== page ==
Quail are the new and upcoming talk of the town, they are gaining a lot of attention, and are rapidly being favored in the kitchen as a cute and tiny alternative to chicken eggs, and they bear cream-colored shells with brown spots and deep-yellow yolks. And the surprising part is they taste exactly like a chicken egg but are smaller in size, but don’t be disappointed by the size as for their size they are jam-packed with nutrients.
One quail egg (9 grams) contains:-
- Calories: 14
- Protein: 1 gram
- Fat: 1 gram
- Carbs: 0 grams
- Fiber: 0 grams
- Choline: 4% of the Daily Value (DV)
- Riboflavin: 6% of the DV
- Folate: 2% of the DV
- Pantothenic acid: 3% of the DV
- Vitamin A: 2% of the DV
- Vitamin B12: 6% of the DV
- Iron: 2% of the DV
- Phosphorus: 2% of the DV
- Selenium: 5% of the DV
The best part of this egg is by just consuming 14 calories, you are able to complete nearly a heavy portion of your vitamin B12, selenium, riboflavin and chlorine needs. Selenium and riboflavin are significant nutrients that assist your body in breaking down the food you eat and transforming it into energy. In the meantime, vitamin B12 and iron stimulate a healthy nervous system function. Furthermore, choline is essential for helping your body make acetylcholine, a neurotransmitter that directs messages from your nervous system to your muscles.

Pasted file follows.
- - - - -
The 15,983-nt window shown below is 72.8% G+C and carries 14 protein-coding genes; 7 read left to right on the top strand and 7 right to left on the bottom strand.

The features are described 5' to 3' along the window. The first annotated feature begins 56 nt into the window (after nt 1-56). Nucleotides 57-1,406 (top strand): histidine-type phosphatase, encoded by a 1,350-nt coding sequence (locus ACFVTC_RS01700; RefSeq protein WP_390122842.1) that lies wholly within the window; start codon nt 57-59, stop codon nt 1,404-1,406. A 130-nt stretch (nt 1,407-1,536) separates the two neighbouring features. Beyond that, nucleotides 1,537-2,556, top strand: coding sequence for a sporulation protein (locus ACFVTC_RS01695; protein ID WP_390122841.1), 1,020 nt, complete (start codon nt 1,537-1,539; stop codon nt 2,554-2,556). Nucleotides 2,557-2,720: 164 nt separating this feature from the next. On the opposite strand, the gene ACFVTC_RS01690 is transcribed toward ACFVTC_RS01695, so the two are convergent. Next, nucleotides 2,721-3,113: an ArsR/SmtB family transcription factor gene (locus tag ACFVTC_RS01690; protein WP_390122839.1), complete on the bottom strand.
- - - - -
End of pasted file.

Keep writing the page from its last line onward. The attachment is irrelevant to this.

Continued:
Quail eggs are blessed with nutrients and are filled with health-promoting antioxidants that possibly will help inverse cellular damage and cure allergy symptoms, Quail eggs are also being considered as a possible treatment for salmonella infection, as the eggs comprise unique anti-salmonella antibodies. With all these benefits already figured out, scientists are working on research to find more benefits out of the quail eggs.
Although special care needs to be taken while dealing with the quail eggs, as the eggs are unpasteurized, denotation they have not been heated to kill dangerous bacteria that may reside on its shell.